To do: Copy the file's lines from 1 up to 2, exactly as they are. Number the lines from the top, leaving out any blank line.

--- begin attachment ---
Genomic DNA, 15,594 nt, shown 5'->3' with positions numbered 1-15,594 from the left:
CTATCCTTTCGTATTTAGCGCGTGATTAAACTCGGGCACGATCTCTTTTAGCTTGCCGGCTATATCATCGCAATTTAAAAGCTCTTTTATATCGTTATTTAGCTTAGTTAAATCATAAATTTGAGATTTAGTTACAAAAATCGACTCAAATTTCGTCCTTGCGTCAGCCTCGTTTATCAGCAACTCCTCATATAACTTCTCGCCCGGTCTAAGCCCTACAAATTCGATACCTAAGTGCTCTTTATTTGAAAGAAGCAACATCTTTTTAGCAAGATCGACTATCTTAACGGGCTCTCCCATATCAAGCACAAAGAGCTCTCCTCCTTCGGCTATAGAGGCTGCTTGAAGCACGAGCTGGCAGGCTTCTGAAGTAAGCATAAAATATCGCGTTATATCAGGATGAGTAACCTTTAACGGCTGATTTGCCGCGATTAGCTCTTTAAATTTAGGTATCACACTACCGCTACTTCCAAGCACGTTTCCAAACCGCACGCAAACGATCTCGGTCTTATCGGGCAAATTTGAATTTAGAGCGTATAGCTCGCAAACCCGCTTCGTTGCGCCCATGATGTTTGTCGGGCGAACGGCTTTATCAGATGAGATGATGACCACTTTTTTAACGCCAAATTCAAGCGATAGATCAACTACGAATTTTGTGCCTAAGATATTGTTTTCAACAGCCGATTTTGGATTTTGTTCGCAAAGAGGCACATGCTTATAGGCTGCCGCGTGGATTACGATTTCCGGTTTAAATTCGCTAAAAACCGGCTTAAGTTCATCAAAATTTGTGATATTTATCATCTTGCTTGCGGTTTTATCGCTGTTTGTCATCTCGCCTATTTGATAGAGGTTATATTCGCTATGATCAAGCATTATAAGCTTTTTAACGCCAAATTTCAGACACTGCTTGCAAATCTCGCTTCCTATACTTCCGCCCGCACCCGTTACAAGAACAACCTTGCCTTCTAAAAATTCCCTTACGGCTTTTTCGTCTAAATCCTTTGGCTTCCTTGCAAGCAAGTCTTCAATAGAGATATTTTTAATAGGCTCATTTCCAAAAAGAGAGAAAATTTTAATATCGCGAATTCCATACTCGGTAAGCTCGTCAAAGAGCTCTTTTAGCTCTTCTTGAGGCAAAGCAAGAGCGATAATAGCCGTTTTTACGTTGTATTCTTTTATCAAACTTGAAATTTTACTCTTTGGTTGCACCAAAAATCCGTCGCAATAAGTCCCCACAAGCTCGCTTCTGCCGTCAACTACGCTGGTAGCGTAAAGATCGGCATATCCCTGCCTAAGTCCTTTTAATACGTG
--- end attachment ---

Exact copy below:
Genomic DNA, 15,594 nt, shown 5'->3' with positions numbered 1-15,594 from the left:
CTATCCTTTCGTATTTAGCGCGTGATTAAACTCGGGCACGATCTCTTTTAGCTTGCCGGCTATATCATCGCAATTTAAAAGCTCTTTTATATCGTTATTTAGCTTAGTTAAATCATAAATTTGAGATTTAGTTACAAAAATCGACTCAAATTTCGTCCTTGCGTCAGCCTCGTTTATCAGCAACTCCTCATATAACTTCTCGCCCGGTCTAAGCCCTACAAATTCGATACCTAAGTGCTCTTTATTTGAAAGAAGCAACATCTTTTTAGCAAGATCGACTATCTTAACGGGCTCTCCCATATCAAGCACAAAGAGCTCTCCTCCTTCGGCTATAGAGGCTGCTTGAAGCACGAGCTGGCAGGCTTCTGAAGTAAGCATAAAATATCGCGTTATATCAGGATGAGTAACCTTTAACGGCTGATTTGCCGCGATTAGCTCTTTAAATTTAGGTATCACACTACCGCTACTTCCAAGCACGTTTCCAAACCGCACGCAAACGATCTCGGTCTTATCGGGCAAATTTGAATTTAGAGCGTATAGCTCGCAAACCCGCTTCGTTGCGCCCATGATGTTTGTCGGGCGAACGGCTTTATCAGATGAGATGATGACCACTTTTTTAACGCCAAATTCAAGCGATAGATCAACTACGAATTTTGTGCCTAAGATATTGTTTTCAACAGCCGATTTTGGATTTTGTTCGCAAAGAGGCACATGCTTATAGGCTGCCGCGTGGATTACGATTTCCGGTTTAAATTCGCTAAAAACCGGCTTAAGTTCATCAAAATTTGTGATATTTATCATCTTGCTTGCGGTTTTATCGCTGTTTGTCATCTCGCCTATTTGATAGAGGTTATATTCGCTATGATCAAGCATTATAAGCTTTTTAACGCCAAATTTCAGACACTGCTTGCAAATCTCGCTTCCTATACTTCCGCCCGCACCCGTTACAAGAACAACCTTGCCTTCTAAAAATTCCCTTACGGCTTTTTCGTCTAAATCCTTTGGCTTCCTTGCAAGCAAGTCTTCAATAGAGATATTTTTAATAGGCTCATTTCCAAAAAGAGAGAAAATTTTAATATCGCGAATTCCATACTCGGTAAGCTCGTCAAAGAGCTCTTTTAGCTCTTCTTGAGGCAAAGCAAGAGCGATAATAGCCGTTTTTACGTTGTATTCTTTTATCAAACTTGAAATTTTACTCTTTGGTTGCACCAAAAATCCGTCGCAATAAGTCCCCACAAGCTCGCTTCTGCCGTCAACTACGCTGGTAGCGTAAAGATCGGCATATCCCTGCCTAAGTCCTTTTAATACGTG